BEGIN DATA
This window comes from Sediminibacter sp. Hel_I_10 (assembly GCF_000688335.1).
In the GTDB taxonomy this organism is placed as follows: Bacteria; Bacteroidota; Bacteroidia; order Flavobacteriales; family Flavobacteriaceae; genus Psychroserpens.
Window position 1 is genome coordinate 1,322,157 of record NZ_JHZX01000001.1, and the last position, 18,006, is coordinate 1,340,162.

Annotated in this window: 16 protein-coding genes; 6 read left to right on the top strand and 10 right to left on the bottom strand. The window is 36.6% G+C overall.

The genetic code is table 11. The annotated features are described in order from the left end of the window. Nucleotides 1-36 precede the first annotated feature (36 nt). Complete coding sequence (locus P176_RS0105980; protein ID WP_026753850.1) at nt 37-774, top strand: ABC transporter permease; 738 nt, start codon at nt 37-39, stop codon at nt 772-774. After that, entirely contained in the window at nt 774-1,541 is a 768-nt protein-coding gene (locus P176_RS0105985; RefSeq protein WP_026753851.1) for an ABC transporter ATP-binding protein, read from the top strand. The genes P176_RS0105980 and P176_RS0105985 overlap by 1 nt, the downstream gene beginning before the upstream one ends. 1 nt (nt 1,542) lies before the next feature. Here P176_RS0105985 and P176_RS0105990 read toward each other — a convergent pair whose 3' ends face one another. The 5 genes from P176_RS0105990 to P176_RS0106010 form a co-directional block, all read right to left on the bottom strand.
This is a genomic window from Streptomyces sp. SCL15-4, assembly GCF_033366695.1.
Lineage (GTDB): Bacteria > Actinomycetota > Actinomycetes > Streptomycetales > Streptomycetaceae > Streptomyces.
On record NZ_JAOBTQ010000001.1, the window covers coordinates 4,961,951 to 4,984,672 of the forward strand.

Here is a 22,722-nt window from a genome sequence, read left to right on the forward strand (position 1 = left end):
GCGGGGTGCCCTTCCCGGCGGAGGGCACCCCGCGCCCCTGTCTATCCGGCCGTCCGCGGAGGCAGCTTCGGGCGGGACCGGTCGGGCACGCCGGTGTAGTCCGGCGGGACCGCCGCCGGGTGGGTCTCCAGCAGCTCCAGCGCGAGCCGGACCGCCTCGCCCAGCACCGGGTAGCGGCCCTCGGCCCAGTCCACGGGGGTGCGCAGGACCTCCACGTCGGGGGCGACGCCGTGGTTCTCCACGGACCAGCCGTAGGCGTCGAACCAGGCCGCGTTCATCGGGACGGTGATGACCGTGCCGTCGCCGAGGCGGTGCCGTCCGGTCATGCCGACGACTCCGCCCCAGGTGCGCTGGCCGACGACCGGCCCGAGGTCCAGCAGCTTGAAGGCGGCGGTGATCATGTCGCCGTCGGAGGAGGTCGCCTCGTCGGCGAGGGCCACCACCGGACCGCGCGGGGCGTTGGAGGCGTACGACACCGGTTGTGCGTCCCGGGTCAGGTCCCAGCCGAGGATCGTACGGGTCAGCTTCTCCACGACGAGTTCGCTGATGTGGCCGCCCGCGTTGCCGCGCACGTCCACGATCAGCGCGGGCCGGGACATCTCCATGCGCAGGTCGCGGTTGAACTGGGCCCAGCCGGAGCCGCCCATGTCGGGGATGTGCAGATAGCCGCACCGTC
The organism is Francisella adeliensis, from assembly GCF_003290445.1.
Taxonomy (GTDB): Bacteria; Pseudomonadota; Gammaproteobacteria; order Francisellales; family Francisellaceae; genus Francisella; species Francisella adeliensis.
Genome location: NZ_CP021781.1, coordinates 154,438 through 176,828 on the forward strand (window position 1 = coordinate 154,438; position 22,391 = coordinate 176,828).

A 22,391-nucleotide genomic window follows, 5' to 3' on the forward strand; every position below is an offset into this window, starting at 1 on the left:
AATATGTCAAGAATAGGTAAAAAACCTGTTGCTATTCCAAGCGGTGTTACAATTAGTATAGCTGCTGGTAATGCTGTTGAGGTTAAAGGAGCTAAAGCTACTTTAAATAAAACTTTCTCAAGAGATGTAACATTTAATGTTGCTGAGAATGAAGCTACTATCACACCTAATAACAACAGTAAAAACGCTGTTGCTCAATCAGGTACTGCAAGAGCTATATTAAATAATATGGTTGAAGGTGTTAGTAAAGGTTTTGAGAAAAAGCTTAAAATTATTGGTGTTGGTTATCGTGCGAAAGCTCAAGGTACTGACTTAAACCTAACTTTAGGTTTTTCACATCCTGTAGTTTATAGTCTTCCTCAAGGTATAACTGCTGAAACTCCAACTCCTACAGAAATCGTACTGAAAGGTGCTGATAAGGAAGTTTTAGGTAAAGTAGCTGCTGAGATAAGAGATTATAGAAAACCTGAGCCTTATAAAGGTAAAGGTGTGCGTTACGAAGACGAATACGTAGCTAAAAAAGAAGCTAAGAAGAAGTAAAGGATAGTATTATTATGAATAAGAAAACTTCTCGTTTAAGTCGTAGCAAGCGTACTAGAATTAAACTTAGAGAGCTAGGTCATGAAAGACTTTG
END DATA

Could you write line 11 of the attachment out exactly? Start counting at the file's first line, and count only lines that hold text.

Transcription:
The organism is Francisella adeliensis, from assembly GCF_003290445.1.